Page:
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European Tort Law$
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Cees van Dam

Print publication date: 2007

Print ISBN-13: 9780199227679

Published to Oxford Scholarship Online: January 2010

DOI: 10.1093/acprof:oso/9780199227679.001.0001

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Ius Commune

Ius Commune

Chapter:
(p.106) 6 Ius Commune
Source:
European Tort Law
Author(s):

Cees van Dam

Publisher:
Oxford University Press
DOI:10.1093/acprof:oso/9780199227679.003.0006

This chapter looks at the possibilities and impossibilities of an ius commune, a common European law, particularly in the area of tort law. There has been strong support for discussing the harmonisation of national private laws in Europe, including the national tort laws. The chapter discusses the thresholds for harmonising the national laws, for example the fact that they hold different approaches to tort law. In France, the main goal is compensation of the victim and distributive justice (featured by the major general strict liability rule for things), whereas in England tort law is mainly about regulating conduct and corrective justice (embodied in the tort of negligence). In Germany, the approach focuses formally on regulating conduct but this happens in a strict way which means that, in fact, distributive justice is the leading principle. The chapter looks at the rules on fault liability and stricter liability as well as common law and codified law.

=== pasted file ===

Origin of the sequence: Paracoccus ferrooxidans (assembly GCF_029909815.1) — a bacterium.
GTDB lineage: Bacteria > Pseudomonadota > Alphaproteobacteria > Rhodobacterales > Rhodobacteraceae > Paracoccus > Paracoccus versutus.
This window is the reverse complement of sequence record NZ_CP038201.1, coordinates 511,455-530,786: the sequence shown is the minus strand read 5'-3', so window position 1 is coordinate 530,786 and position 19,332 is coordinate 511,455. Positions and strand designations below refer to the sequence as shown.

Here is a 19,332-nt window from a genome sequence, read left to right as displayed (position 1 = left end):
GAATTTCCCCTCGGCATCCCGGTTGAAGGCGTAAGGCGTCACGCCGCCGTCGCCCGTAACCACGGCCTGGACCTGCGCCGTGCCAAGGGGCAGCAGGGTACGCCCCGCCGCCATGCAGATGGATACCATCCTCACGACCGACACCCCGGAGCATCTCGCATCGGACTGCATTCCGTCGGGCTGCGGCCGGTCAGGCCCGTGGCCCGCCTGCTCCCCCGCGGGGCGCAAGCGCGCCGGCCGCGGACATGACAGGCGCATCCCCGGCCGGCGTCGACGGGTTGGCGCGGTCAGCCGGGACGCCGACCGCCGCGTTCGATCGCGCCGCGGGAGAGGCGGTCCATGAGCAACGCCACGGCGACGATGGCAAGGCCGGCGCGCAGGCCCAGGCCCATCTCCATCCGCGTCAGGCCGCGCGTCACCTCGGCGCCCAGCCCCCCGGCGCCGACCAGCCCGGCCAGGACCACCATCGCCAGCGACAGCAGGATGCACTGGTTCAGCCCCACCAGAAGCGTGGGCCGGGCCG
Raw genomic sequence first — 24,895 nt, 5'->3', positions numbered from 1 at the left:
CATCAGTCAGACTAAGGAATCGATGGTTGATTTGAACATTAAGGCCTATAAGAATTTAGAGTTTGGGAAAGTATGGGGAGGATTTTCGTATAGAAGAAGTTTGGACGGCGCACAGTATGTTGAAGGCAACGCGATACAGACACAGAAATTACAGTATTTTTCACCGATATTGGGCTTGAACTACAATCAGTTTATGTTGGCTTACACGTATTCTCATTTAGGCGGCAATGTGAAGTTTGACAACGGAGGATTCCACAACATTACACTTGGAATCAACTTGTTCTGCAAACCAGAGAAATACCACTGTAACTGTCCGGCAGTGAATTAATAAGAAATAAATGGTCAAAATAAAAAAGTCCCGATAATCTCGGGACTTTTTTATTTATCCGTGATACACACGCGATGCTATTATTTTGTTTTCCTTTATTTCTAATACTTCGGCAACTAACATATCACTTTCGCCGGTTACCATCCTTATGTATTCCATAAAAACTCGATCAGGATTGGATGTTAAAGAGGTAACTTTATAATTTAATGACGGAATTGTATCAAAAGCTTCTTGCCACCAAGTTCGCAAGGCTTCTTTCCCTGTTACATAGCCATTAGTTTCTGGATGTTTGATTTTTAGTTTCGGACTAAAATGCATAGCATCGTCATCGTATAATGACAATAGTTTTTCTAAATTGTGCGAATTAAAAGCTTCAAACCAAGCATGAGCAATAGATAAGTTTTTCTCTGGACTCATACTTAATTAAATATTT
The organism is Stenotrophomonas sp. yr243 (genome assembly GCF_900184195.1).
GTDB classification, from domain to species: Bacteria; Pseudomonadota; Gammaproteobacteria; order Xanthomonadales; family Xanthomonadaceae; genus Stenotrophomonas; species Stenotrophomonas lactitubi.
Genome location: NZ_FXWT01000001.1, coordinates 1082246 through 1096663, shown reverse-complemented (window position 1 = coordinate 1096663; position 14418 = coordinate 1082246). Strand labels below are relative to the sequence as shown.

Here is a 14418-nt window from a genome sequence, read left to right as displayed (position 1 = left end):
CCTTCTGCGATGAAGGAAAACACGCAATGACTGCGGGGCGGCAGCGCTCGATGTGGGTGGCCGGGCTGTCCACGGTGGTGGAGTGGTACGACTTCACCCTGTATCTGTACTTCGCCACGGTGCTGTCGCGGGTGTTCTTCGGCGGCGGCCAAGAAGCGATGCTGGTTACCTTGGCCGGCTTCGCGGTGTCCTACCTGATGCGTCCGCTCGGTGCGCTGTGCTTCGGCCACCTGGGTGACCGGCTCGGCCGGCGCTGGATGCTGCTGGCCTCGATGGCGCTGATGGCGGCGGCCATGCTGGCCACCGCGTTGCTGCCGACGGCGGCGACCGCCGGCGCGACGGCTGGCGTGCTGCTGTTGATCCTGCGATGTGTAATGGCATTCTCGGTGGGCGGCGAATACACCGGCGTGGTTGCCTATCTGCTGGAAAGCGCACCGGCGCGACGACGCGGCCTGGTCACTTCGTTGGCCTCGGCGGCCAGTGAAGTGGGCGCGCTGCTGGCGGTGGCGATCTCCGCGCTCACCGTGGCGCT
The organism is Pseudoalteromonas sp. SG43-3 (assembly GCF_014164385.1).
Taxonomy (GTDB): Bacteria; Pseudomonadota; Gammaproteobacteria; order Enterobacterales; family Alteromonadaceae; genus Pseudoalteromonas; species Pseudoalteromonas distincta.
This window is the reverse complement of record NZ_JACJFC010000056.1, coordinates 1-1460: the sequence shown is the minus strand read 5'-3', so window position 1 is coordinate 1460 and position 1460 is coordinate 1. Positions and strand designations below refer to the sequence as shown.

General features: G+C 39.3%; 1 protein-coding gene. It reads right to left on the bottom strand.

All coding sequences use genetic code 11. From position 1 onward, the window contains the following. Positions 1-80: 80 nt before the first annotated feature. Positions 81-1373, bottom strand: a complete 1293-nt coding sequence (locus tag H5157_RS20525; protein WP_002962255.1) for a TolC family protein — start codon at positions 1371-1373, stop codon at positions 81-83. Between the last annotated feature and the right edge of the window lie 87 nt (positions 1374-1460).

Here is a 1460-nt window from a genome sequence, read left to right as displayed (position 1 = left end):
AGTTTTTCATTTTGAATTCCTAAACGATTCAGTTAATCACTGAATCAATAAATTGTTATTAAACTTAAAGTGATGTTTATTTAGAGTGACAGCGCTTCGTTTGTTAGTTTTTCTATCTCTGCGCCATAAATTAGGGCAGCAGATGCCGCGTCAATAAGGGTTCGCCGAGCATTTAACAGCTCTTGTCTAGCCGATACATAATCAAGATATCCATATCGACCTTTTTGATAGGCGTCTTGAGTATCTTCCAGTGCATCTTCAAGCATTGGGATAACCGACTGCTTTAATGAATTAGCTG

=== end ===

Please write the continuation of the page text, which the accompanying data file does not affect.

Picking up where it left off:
Keywords:   ius commune, tort law, Europe, harmonisation, fault liability, stricter liability, common law, codified law, England

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